It invariably happens; whenever a new, original-sounding band becomes the Next Big Thing, record labels, press-types, and fans of that new-sounding band seek out similarly-styled music. Look at Nirvana; would bands like The Melvins have been heard of had Cobain not spoke of their virtues? Nope. Fan frenzy turns to feeding frenzy quite quick, my friend; "new bands to watch out for" titles get used, causing hype among the press and much snickering from their loyal, not-new-at-all fanbase. Often, though, true talent gets dismissed as copycat, and good bands get overlooked by those whose quick-to-judge attitude is based on anything and everything BUT the music.
Thirdimension, however, are a wonderful exception to that rule. Swedish rock--apparently the next big thing, thanks in part to the brilliant The Soundtrack To Our Lives--is their game, and they do it quite well. Protect Us From What We Want is a bit different, though. Originally released in 1998, it was well-received and a critical fave...but only if you lived in Sweden. For some reason, Warner Music kept this wonderful record a secret, and most unintentionally, this record was left floating in the pool of obscurity. Last year, when a couple of Swedish exchange students stopped by Parasol's office with a Cd-R of the album, the label fell for it, and took it upon themselves to release the record in the US. That's really a great story, and a positive lesson about the respect that comes from making great music.
What could make the story behind the release of Protect Us From What We Want even better? One listen, and you'll understand why Parasol went to the trouble, and you'll want to send them a thank-you card for doing so. Thirdimension are from the same school of musical thought as their former brothers-in-American-distribution Soundtrack Of Our Lives. Had Protect Us From What We Want been discovered earlier, the story might just be reversed, and Thirdimension might be the "next big thing". No matter, though; there's plenty of room in this big, empty rock and roll world we live in, and Thirdimension's presence sure is appreciated!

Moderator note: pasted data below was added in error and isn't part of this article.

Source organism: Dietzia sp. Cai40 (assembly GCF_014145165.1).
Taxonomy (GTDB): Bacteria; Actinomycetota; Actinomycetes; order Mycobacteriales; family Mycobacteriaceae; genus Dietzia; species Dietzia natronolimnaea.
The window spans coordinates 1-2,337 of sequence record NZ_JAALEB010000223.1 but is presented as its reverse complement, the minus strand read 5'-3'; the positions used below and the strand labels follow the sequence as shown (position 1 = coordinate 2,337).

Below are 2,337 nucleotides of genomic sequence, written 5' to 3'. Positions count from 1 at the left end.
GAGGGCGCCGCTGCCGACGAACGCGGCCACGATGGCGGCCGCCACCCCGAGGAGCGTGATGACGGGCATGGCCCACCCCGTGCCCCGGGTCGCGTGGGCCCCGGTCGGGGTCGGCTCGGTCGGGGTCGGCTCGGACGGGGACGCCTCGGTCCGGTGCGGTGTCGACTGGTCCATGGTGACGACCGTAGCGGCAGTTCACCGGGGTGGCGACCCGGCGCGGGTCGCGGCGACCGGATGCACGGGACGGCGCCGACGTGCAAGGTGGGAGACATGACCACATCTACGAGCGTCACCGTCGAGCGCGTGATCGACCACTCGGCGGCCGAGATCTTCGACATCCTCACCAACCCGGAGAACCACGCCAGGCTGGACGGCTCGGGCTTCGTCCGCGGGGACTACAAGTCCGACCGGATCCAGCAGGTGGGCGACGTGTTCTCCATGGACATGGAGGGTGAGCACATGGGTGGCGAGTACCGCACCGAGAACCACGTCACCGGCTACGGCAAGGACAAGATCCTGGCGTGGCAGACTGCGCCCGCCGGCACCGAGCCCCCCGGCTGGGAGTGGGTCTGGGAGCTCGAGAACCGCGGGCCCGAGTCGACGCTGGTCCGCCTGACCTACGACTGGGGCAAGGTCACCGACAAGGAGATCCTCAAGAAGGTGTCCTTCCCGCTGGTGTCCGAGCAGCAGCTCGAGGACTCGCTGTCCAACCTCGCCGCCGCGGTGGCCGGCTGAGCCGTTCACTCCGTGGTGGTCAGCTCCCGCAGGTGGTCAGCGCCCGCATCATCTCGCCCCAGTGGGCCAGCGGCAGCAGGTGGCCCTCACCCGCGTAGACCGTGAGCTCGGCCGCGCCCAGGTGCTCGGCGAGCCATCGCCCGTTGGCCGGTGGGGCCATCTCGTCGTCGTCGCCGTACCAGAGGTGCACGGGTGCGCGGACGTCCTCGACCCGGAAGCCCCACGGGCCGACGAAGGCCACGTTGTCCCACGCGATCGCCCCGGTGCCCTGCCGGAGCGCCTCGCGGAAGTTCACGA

For a debut album, Protect Us From What We Want is a mighty strong release. From the very beginning, you're thrown into a mix of rock that's equal parts Sixties melody and Seventies rock. Imagine equal parts Who, Kinks, and early Oasis, and you're not too far from summing up Thirdimension's sound. Throw in a few ballads, occasional strings, and the joyous sound of youth, and you've just been served a most potent potion, and, believe me, it's MOST addictive. The opening (and ironically titled) "If This World Could Only See," has some of the best breaks I've heard in ages, and I bet you'll be humming the melody long after the song is gone. They never really stray terribly much from that formula, which would be a criticism if Thirdimension were a lesser band. Thankfully, they're not, and the formula never grows old. The real killer, here, is "Other Side of Town." It's easily one of the most relentless numbers I've heard in ages; it should have been a modern-rock hit, and it finally gives the Oasis brothers a taste of what it's like to be ripped-off by a bunch of young, snotty, and talented upstarts. When you reach the one-two punch of the epic and lush "Yes Equals No" and the anticlimactic "Over," if you're not hitting repeat, then you're simply dead in the water when it comes to great music.
Protect Us From What We Want is of the most welcome reissues I've heard, even though you'd be hard-pressed to think of it as a reissue. I'm not quite sure of what Thirdimension are up to now, or if Protect Us From What We Want was nothing more than one lone, perfect album. If that's the case, it's a tragedy, but at least they leave an excellent legacy. If that's not the case (and I really hope so) then this is but the beginning of a great career, and Thirdimension's next punch will be even harder.